Southern Stars

Having lived in Colorado, I thought I knew what dark skies looked like. In truth, I had no idea. Until I moved to New Zealand. How dark is it here? Well, in most places, on a partly cloudy night, the clouds show up as slightly grey, a bit lighter than the clear sky. Here in NZ, the clouds are completely black (because there is little/no light reflecting off them) and the night sky is actually a bit light (from starlight). The Milky Way is bright enough to cast shadows on the ground.

There is very little light pollution, especially on the South Island. And the Milky Way in the Southern Hemisphere is a lot more dramatic than up north. In Colorado, the galactic core, the brightest, most interesting part of the Milky Way, stays relatively low along the southern horizon. In New Zealand, it is front and centre in the night sky through most of fall, winter, and spring. Walking under the stars during a pre-dawn hike to Hooker Lake at Mount Cook is one of the highlights of my time here.

I’d gotten rid of all my astro gear when I moved from Colorado to London, but the dark skies here made me buy again. Not the whole shebang that I had before, but still a decent 8-inch Dobsonian — very light and easy to move around and set up meant it was easy to take it out anytime, anywhere.

Returning to the stars
Using the 8″ Dobsonian at Wakanui Beach, 20 minutes from home

The nearby Ashburton Lakes provided a great place for viewing. Miles away from civilization and darkness in every direction.

Milky Way over the Southern Alps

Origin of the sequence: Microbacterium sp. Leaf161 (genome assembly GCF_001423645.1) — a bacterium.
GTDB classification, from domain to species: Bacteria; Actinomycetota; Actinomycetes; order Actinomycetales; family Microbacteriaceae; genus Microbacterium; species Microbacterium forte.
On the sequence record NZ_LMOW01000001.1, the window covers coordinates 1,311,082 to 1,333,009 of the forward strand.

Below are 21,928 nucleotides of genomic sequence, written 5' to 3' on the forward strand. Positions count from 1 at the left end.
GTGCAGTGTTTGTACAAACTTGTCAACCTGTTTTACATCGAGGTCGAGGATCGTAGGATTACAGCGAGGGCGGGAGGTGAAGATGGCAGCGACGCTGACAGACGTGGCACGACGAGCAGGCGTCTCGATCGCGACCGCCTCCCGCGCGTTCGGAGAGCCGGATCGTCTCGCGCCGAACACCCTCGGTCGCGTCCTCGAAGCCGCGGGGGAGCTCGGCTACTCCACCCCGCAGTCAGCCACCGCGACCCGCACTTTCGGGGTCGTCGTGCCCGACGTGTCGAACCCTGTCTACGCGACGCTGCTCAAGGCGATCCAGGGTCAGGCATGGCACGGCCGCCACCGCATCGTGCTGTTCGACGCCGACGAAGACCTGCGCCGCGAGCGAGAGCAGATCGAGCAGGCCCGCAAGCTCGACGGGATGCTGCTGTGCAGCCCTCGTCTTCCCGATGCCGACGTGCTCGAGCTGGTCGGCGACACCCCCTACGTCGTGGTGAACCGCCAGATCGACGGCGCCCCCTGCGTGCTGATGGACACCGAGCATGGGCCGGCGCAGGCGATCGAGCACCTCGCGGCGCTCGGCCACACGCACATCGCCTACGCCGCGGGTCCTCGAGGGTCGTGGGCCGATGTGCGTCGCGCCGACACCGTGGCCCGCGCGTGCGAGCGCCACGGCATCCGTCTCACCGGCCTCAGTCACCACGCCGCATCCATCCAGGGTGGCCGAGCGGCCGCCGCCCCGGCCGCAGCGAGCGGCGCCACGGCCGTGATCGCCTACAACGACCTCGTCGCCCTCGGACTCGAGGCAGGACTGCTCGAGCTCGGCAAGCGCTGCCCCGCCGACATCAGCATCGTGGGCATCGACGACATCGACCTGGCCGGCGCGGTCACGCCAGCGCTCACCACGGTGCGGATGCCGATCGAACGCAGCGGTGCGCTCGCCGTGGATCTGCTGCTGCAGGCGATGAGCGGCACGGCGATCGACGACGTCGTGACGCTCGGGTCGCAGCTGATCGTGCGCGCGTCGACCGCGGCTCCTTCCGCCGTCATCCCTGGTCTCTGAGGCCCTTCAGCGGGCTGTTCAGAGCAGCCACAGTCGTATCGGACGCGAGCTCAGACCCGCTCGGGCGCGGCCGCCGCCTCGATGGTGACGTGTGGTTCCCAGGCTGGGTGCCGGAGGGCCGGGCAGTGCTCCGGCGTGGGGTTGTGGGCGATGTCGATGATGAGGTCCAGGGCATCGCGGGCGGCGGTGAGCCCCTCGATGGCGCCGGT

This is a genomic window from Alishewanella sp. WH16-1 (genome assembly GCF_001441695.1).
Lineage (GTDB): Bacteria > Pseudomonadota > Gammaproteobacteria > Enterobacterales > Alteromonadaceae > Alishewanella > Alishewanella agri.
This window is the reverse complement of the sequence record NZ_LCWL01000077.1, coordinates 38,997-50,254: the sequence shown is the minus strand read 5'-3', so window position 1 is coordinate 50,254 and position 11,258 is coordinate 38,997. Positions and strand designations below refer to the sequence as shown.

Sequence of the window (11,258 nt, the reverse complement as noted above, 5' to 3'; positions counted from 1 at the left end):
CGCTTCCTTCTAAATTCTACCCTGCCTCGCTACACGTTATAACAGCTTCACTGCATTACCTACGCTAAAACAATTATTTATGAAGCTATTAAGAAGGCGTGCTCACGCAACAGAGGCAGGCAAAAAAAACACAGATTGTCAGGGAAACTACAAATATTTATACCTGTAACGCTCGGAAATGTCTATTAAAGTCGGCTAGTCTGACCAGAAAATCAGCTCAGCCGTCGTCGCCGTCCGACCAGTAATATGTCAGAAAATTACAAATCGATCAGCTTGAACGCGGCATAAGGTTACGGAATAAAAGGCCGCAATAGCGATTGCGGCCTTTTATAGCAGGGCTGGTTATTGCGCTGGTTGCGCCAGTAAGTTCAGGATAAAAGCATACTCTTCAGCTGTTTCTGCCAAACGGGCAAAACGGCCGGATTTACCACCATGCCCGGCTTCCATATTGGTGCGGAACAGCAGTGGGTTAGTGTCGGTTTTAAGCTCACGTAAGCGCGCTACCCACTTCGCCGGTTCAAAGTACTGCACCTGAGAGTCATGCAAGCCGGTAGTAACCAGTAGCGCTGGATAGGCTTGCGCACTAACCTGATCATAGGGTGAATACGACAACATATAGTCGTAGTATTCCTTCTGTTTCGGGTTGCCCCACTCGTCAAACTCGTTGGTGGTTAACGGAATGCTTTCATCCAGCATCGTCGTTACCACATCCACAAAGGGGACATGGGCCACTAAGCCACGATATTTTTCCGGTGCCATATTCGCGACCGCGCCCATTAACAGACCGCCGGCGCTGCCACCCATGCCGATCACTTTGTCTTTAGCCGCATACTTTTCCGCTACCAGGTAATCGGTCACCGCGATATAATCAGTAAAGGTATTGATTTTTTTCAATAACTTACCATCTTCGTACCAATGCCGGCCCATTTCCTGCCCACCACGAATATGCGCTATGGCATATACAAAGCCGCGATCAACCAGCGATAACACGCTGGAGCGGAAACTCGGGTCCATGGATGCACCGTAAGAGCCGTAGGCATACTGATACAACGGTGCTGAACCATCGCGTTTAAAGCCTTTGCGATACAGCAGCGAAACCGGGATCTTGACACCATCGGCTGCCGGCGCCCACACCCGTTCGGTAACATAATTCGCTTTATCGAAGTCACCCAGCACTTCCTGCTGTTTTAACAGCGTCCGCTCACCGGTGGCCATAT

The many lakes provided great reflective opportunities
Galactic core over Maori Lakes

Even with standard camera equipment and no fancy astro-specific gear, it is very easy to capture great details of the night sky. Just a few seconds of exposure still allow a lot of starlight to be captured.

This was shot with a standard 35mm lens at f/2, for 10 seconds on a standard tripod

Even 10-15 minutes outside town yields great spots to stop for pictures.

Stellar highway

Part of the attraction of the southern Milky Way is the fact that there are two galaxies easily visible with the naked eye — the Large and Small Magellanic Clouds. They can spice up an otherwise “plain” night sky when the galactic core is not up.

Large and Small Magellanic Clouds

Just an hour and a half away is the gold-rated Aoraki Mackenzie International Dark Reserve, with Lake Tekapo being a central spot. Even with the town of Tekapo, the night sky is just brilliant.

Night sky at the Church of the Good Shepherd, just two blocks from the Tekapo town centre

The nearby Mt. John hosts a fantastic observatory. The views from the summit during the day are great.

Mt. John Observatory

But the views are even better at night. Earth and Sky, based in Tekapo, is the only outfit which offers tours to the observatory after dark. I highly recommend a night tour. The astronomers who provide the tour are very knowledgeable and clearly passionate about what they’re doing.

Night sky over Mt. John Observatory

One of the things I’d wanted to photograph ever since moving is the Aurora Australis. Unfortunately, every time there was good solar activity, the weather didn’t cooperate, resulting in cloudy skies. Still, I kept at it.

Aurora glowing through the clouds — note the dark clouds and lighter sky, which is the opposite of what you see in most other places of the world

 

Partial success – aurora on a clear night, but washed out by a full moon

So if you find yourself in New Zealand, make sure to look up after dark.

“May your path always be guided by the light of the stars”
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2 thoughts on “Southern Stars”

    1. Thanks. No, I don’t use BYEOS — I did use it (and loved it) in Colorado when I did prime focus astro using telescopes. But here in NZ I’m using just a standard camera + lens + static tripod. So nothing fancy. Yet! 🙂

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